CPS Social Worker

Child Protection Services (CPS) Social Worker Job Description

Child Protection Services (CPS) social workers protect children who are vulnerable and help families who are in need of assistance. It is the job of a child and family social worker to visit families, make sure that children are being treated fairly and with dignity, and teach responsible parenting skills to those parents who need them.

CPS social workers investigate allegations of child abuse and neglect. They make home visits, interview family members, and determine if state intervention is necessary. They may arrange an alternative living situation for the child, if he or she is determined to be at risk, and may arrange for foster care or residential placement (foster care / residential placement is meant to be a short-term living placement). If, after the child is put in foster care and a family court determines that it is still not safe for a child to return home to a parent, adoption planning may be arranged (adoption is a more permanent living arrangement with a person who is not the child’s primary parent).

Places of Employment and Degrees Required

CPS social workers are usually employed by state agencies, although like many social workers, they often work in a number of different locations such as schools and hospitals. CPS social workers spend a lot of time “in the field,” and visit family’s homes to determine whether a child is safe.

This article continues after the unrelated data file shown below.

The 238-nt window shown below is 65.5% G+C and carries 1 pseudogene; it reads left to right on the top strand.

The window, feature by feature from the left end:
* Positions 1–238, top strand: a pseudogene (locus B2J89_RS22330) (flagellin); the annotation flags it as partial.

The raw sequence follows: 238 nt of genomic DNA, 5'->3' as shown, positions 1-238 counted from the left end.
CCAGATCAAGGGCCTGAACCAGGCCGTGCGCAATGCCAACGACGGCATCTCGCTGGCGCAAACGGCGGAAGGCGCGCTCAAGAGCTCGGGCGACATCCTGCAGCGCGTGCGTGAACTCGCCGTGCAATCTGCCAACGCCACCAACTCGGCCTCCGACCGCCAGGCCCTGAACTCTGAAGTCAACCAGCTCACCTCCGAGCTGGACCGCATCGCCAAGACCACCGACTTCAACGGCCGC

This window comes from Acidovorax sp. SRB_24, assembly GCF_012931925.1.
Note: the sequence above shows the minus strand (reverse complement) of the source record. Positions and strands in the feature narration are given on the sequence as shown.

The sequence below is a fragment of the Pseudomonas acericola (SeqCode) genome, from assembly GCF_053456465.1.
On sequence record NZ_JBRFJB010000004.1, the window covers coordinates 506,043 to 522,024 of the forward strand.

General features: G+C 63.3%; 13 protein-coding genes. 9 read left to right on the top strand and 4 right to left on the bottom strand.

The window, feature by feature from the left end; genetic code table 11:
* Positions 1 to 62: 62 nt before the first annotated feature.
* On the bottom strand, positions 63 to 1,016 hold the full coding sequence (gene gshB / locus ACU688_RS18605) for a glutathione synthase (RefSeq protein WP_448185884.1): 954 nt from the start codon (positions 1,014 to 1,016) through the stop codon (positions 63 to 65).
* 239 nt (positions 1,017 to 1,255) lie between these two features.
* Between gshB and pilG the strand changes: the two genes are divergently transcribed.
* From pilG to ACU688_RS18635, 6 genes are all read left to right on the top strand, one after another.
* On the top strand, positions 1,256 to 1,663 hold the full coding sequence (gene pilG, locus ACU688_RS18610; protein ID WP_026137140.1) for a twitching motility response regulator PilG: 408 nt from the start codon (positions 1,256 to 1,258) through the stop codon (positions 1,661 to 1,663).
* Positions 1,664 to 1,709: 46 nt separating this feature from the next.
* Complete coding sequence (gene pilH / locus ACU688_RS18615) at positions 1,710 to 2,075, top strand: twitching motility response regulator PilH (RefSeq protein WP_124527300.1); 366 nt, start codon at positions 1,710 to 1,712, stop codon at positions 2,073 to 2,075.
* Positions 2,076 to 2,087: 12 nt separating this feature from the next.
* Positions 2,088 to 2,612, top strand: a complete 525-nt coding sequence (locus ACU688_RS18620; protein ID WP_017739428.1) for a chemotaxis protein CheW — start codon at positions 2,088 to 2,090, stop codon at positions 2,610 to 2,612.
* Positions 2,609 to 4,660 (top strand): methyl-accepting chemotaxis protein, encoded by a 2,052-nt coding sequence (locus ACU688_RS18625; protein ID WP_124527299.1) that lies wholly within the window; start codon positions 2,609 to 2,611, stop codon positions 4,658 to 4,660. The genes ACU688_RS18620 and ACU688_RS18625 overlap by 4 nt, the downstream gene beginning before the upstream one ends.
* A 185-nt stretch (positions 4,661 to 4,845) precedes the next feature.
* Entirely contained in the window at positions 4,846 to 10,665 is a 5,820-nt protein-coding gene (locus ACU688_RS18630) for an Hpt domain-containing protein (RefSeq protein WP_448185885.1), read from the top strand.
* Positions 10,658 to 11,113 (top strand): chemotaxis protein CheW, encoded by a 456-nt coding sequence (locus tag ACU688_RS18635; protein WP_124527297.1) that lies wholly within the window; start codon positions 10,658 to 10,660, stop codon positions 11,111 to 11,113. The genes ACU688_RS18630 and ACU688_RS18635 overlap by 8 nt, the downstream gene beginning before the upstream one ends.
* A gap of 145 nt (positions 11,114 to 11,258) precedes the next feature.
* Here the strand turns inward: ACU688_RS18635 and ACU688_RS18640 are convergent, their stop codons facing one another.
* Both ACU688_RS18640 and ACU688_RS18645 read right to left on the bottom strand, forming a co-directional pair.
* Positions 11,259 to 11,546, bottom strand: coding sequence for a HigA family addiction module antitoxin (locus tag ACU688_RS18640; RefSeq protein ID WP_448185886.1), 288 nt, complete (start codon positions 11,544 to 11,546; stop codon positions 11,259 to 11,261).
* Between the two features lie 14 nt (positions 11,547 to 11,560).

A bachelor’s degree is required for work in most state child protection services.

Final Thoughts

Many social workers consider child and family services to be the most important—and most emotionally taxing—field in all of social work. CPS social workers are frequently exposed to stories and experiences that are extremely upsetting.

That, however, is why the work is so important. When a child is being mistreated, a child and family social worker has the opportunity to provide safety to a child and teach parenting skills to a caregiver. That simple intervention can have positive effects that last a lifetime. When a child has nobody else to stand up for him or her, a social worker may make arrangements that keep the child safe from harm.

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